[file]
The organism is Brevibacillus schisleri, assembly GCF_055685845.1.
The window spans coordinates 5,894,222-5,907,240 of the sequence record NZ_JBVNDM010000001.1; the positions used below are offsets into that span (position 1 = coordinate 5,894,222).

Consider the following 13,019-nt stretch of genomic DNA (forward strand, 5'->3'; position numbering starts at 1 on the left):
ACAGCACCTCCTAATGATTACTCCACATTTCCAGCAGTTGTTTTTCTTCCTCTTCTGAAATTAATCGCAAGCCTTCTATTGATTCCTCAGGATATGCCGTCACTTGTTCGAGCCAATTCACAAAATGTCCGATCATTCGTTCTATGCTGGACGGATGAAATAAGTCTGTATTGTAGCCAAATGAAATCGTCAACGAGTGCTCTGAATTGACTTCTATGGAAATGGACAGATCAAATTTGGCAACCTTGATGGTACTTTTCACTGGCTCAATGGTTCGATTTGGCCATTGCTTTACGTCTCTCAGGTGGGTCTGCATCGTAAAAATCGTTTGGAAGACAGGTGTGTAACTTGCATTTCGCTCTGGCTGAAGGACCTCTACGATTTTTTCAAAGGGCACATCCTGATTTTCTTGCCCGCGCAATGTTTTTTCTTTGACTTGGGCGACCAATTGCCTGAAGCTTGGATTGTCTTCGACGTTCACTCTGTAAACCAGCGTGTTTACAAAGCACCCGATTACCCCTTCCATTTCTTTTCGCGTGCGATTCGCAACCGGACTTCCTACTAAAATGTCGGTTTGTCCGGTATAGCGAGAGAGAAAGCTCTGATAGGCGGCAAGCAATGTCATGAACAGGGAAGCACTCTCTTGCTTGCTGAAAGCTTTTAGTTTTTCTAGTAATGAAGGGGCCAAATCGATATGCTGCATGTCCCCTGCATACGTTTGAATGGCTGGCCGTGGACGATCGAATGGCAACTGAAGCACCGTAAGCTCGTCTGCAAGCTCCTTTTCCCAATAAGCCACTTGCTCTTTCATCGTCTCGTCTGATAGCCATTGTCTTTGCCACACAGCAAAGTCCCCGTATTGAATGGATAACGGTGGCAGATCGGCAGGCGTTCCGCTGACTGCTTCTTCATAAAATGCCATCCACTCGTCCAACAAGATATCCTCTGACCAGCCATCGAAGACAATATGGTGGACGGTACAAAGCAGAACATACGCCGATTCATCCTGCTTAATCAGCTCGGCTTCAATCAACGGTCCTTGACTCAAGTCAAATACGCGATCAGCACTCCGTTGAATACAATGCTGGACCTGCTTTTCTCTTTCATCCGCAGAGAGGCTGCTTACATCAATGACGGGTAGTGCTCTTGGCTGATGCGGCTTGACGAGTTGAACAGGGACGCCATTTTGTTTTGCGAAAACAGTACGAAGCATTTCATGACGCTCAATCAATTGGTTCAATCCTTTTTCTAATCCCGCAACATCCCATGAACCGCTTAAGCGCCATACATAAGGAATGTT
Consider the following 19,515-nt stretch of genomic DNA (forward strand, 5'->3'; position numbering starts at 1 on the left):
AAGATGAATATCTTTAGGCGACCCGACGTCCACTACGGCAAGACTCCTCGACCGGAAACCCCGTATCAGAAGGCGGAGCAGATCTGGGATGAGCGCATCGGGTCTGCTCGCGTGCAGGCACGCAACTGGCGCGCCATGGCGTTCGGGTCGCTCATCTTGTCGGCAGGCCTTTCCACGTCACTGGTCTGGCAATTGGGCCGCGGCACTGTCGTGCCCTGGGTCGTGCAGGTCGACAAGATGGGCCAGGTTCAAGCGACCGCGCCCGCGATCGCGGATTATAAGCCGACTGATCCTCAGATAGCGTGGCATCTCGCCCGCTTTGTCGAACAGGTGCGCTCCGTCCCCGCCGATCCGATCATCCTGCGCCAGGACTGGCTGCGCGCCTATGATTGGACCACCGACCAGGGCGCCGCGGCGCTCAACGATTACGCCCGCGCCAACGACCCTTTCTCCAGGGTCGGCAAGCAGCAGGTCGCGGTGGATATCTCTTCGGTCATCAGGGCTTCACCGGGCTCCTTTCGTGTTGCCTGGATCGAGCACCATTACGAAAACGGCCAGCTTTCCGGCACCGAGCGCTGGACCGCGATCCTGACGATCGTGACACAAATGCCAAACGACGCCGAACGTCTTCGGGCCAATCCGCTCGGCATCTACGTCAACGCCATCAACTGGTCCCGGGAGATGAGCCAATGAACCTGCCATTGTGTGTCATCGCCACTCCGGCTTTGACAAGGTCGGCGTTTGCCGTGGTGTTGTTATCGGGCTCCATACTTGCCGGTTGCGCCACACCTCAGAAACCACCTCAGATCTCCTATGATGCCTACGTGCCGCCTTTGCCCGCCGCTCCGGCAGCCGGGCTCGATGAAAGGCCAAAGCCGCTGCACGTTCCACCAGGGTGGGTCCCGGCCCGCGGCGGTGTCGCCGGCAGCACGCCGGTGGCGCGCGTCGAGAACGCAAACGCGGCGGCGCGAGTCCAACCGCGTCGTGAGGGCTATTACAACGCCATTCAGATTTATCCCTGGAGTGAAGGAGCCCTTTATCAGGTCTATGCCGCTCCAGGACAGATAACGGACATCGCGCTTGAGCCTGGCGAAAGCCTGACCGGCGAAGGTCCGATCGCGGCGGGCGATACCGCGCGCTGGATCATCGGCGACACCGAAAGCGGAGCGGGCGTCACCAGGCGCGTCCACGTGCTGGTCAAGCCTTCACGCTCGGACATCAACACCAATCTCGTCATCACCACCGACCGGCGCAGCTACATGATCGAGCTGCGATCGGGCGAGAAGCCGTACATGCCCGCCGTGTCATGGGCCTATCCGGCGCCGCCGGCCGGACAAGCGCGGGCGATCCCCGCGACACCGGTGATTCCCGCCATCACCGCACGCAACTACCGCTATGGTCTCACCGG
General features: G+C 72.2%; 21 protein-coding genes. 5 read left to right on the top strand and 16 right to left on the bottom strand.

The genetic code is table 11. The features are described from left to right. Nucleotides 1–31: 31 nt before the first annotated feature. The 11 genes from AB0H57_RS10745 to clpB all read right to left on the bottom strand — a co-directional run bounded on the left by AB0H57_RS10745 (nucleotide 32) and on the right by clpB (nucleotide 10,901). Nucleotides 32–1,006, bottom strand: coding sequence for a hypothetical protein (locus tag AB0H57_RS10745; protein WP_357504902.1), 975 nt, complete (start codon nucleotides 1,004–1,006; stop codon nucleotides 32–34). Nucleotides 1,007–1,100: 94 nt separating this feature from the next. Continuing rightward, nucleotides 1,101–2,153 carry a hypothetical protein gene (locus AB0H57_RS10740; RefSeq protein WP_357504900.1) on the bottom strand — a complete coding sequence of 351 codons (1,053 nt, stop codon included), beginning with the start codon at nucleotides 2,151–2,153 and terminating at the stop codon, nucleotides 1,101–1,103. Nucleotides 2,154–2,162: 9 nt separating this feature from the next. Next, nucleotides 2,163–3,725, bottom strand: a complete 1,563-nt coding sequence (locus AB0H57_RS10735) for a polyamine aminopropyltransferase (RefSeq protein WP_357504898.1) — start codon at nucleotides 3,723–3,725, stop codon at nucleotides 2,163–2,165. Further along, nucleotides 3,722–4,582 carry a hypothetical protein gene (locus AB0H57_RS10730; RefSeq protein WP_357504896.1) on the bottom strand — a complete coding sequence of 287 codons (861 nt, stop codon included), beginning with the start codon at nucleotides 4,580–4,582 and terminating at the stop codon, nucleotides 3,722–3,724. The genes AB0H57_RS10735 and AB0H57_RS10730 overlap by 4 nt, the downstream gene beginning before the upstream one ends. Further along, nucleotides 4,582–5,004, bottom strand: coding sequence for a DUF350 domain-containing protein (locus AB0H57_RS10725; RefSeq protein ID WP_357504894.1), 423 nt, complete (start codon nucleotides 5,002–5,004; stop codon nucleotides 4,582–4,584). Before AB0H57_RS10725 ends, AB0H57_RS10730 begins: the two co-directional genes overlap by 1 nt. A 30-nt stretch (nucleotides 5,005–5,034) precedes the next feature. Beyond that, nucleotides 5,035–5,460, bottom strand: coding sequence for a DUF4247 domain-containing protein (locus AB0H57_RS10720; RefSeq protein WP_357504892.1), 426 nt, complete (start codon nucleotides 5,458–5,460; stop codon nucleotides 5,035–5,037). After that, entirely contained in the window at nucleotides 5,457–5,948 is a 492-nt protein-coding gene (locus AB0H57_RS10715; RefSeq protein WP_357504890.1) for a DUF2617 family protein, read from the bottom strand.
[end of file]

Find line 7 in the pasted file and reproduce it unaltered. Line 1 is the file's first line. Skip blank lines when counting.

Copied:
General features: G+C 72.2%; 21 protein-coding genes. 5 read left to right on the top strand and 16 right to left on the bottom strand.